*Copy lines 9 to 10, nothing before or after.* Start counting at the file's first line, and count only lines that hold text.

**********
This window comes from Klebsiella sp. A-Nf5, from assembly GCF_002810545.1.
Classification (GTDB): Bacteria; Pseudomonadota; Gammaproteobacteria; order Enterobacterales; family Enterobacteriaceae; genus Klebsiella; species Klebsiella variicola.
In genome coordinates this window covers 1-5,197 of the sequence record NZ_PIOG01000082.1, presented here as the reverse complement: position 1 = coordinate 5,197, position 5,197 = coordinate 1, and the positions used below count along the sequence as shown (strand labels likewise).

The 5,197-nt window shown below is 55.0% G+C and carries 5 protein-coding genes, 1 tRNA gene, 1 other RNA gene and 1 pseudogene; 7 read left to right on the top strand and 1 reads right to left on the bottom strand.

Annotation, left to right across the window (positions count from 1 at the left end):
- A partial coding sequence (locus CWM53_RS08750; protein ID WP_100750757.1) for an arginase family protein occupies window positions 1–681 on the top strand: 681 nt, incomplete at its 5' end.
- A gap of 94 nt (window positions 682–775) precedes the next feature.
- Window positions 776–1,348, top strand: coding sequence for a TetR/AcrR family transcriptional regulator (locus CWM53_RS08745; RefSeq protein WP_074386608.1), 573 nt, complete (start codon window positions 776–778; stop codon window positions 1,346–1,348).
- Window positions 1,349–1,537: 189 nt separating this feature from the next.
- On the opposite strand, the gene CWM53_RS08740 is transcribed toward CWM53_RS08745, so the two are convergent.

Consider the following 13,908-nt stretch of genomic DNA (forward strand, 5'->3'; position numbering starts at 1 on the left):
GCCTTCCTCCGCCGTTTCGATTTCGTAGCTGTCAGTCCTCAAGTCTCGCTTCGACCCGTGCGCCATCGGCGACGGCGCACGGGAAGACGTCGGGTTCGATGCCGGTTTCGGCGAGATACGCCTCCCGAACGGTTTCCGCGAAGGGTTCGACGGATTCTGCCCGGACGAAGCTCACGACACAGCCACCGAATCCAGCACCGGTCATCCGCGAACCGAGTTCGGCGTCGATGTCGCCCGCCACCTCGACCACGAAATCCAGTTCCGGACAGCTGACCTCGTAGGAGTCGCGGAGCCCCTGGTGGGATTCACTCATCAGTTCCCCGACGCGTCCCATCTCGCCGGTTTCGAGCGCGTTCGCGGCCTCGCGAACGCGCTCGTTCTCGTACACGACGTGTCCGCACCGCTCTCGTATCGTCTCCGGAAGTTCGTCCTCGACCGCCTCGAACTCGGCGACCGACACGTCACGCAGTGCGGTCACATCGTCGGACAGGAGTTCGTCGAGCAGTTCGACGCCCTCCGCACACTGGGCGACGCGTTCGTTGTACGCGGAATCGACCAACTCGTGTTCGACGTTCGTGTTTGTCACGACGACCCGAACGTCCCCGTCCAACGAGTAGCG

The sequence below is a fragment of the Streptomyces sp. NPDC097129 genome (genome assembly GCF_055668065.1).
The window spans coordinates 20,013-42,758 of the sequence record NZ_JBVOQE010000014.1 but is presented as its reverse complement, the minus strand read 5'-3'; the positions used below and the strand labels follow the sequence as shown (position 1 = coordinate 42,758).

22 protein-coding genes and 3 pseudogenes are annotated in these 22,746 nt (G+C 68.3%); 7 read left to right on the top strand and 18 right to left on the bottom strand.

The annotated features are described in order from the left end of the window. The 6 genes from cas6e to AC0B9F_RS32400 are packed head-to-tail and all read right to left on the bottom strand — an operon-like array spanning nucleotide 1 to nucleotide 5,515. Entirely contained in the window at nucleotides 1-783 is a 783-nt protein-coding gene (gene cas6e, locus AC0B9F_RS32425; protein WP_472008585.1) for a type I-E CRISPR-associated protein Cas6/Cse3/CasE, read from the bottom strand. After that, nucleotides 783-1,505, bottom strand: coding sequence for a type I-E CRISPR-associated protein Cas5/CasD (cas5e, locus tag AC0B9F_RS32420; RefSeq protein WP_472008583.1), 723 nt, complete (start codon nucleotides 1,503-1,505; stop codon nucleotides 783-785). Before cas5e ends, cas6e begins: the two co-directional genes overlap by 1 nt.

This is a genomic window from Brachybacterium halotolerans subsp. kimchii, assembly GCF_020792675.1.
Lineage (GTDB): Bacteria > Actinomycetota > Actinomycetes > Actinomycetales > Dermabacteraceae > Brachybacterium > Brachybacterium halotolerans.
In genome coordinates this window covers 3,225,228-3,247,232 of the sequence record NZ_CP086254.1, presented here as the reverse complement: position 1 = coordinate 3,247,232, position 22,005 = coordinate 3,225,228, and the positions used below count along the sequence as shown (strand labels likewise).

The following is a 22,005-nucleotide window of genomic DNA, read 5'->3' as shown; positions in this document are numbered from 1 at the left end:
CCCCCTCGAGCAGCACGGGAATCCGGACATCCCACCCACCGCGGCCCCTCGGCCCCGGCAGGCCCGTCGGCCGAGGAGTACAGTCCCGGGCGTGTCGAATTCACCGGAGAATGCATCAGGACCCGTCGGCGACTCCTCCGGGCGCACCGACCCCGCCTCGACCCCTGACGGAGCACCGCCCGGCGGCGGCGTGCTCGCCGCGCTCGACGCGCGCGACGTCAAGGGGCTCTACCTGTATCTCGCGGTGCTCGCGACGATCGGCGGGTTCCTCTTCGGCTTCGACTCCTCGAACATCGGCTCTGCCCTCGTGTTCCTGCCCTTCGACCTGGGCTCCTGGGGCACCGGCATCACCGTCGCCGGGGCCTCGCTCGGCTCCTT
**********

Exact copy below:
- Window positions 1,349–1,537: 189 nt separating this feature from the next.
- On the opposite strand, the gene CWM53_RS08740 is transcribed toward CWM53_RS08745, so the two are convergent.